As if the rivalry between Android and Apple wasn’t making enough headlines, one of the most reclusive countries in the world says it has launched its own line of smartphones.
North Korea’s state news agency and photo service reported Saturday on a visit by supreme leader Kim Jong-un to the “May 11 Factory,” where he was shown what appeared to be an Android-based phone called the Arirang.
“He highly appreciated the creative ingenuity and patriotic enthusiasm with which the officials and employees of the factory laid a solid foundation for mass-producing hand phones by building a new modern hand phone production process,” said the dispatch from KCNA news agency.
Considering the country’s tight restrictions on freedom of speech, the article added ominously that the North Korean ruler praised the factory workers for “developing an application program in Korean style which provides the best convenience to the users while strictly guaranteeing security.”
North Korea is “on the cusp of a digital transformation,” said Alexandre Mansourov, a visiting scholar at Johns Hopkins University‘s School of Advanced International Studies.
Dr. Mansourov said he was struck by the fact that Mr. Kim put his stamp of approval on the Arirang and even spoke about it in patriotic terms. “For a long time, they prohibited cell phones. This is a dramatic turnaround.”
Developing a domestic device, which would sold and operated under government control, is an attempt at limiting the growing use of black market Chinese phones, Dr. Masourov said.
North Korea has an official mobile network called Koryolink, a joint venture with Cairo-based Orascom Telecom, which was granted the country’s first commercial cellphone license in 2008. Orascom says it has two million subscribers in the country of 23 million people.
Even the simplest portable phone models now sell for $300 to $600 in North Korea, even though the population earns on average $90 a month, Dr. Masourov said.
Despite the claim that the phone was “produced with indigenous technology,” both Dr. Mansourov and another expert said they suspected the device was actually a Chinese knockoff being rebranded in North Korea.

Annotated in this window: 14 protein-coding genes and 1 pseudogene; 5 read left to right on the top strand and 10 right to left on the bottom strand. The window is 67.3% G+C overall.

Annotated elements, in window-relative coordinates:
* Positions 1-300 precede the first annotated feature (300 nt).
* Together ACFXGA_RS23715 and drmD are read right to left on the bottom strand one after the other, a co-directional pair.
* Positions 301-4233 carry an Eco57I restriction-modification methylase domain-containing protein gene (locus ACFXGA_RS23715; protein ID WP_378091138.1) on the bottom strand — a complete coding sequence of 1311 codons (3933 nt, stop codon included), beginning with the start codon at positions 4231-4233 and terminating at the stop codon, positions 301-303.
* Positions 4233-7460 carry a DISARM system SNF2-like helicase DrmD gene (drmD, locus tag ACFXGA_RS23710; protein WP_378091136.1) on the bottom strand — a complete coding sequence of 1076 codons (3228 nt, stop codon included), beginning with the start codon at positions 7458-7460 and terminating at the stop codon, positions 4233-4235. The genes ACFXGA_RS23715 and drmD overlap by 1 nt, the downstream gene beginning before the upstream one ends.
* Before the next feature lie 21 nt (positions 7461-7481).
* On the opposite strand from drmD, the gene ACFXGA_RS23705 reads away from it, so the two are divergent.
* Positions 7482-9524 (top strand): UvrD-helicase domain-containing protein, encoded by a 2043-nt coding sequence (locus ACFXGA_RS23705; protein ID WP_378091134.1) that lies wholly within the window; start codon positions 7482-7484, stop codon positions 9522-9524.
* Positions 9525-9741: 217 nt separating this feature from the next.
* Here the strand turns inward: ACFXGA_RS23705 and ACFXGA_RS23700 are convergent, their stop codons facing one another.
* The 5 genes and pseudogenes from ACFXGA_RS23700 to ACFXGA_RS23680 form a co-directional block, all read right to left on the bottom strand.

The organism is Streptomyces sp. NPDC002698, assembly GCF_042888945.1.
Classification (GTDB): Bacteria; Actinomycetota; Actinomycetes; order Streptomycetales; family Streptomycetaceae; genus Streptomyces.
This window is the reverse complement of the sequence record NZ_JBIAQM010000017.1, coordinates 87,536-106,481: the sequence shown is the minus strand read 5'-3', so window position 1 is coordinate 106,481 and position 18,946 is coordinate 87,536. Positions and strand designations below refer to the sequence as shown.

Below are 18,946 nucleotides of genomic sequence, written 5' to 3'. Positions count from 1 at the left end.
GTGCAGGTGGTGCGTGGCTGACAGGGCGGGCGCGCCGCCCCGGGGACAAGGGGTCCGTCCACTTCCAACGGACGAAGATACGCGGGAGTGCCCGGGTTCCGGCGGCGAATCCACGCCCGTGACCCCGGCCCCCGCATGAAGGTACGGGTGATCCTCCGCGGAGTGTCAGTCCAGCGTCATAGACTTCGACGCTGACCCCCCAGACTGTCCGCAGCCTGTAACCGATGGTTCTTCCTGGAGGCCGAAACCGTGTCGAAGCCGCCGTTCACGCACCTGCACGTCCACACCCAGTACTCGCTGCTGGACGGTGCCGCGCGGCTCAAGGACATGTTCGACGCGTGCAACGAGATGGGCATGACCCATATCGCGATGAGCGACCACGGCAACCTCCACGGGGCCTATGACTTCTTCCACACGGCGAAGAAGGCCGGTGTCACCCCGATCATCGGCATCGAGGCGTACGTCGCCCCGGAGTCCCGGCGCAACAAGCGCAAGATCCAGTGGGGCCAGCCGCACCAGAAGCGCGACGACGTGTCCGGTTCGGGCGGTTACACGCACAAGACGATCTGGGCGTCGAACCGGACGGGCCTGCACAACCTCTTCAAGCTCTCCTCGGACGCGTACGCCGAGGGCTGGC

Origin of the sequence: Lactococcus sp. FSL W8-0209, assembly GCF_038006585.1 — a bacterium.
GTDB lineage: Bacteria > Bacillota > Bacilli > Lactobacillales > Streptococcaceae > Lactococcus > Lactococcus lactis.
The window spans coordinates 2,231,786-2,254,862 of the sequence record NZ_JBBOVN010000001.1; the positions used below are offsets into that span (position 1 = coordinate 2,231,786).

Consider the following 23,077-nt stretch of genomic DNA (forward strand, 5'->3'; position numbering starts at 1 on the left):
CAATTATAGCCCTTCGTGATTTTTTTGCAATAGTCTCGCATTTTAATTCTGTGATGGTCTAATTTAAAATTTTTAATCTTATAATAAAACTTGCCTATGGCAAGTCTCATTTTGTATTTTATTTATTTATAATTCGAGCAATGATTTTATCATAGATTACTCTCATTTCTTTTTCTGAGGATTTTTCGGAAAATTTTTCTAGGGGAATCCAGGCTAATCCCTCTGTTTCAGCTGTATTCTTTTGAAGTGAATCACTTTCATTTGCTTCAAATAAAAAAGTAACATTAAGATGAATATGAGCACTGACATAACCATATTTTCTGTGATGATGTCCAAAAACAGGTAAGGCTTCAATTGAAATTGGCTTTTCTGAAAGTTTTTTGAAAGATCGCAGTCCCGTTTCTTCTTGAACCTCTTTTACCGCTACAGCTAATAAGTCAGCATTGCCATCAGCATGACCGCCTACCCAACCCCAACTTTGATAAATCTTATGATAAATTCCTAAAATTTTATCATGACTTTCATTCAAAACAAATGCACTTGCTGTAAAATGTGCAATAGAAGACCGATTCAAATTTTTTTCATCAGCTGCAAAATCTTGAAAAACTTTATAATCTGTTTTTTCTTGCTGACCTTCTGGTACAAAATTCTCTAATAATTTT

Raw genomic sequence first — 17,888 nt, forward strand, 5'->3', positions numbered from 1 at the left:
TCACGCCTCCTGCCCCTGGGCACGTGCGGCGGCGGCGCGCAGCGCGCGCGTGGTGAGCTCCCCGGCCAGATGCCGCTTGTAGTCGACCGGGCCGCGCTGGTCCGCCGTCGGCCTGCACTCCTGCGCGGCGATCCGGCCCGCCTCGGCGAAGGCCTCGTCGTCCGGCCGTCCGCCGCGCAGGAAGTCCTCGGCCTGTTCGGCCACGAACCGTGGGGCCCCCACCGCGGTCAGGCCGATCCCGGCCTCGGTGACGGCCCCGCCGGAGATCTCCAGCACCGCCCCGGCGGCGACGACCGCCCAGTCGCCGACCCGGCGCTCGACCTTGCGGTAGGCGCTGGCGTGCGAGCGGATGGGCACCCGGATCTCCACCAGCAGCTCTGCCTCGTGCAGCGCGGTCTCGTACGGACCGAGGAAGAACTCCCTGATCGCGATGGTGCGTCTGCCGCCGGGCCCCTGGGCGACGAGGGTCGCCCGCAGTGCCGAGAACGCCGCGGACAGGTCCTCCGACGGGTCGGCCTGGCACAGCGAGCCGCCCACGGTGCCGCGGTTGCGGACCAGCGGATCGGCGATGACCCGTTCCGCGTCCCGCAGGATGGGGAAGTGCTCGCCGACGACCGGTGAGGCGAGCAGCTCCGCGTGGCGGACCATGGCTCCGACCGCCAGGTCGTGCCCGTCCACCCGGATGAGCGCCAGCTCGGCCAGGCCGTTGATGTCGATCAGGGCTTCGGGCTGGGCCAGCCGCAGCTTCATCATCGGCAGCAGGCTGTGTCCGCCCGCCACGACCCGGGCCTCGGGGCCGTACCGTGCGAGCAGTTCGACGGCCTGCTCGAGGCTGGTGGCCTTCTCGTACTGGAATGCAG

“Workers are shown with finished products, inspecting them and testing them but no actual manufacturing is shown,” Martyn Williams, a North Korea media and technology specialist, noted on his website, Northkoreatech.org.
While North Korea has taken its first steps into the cyber age in recent years, with some mobile-phone and Internet services (there even is an official YouTube channel and a Twitter account, @uriminzok), analysts say that access is limited to the elite.
However, according to a report last year by AudienceScapes, a research program subsidized by the Bill & Melinda Gates Foundation, North Koreans increasingly are able to access outside information, through foreign broadcasts, bootleg DVDs and sharing USB memory keys loaded with South Korean music and movies.
“By international standards, the information environment in North Korea is still extremely restricted ... Yet, on the ground, things are changing and the near-complete information blockade the regime once maintained has begun to erode,” the report said.
Many members of the country’s elite, especially near the Sino-Korean border, regularly use illegal Chinese mobile phones, the report said.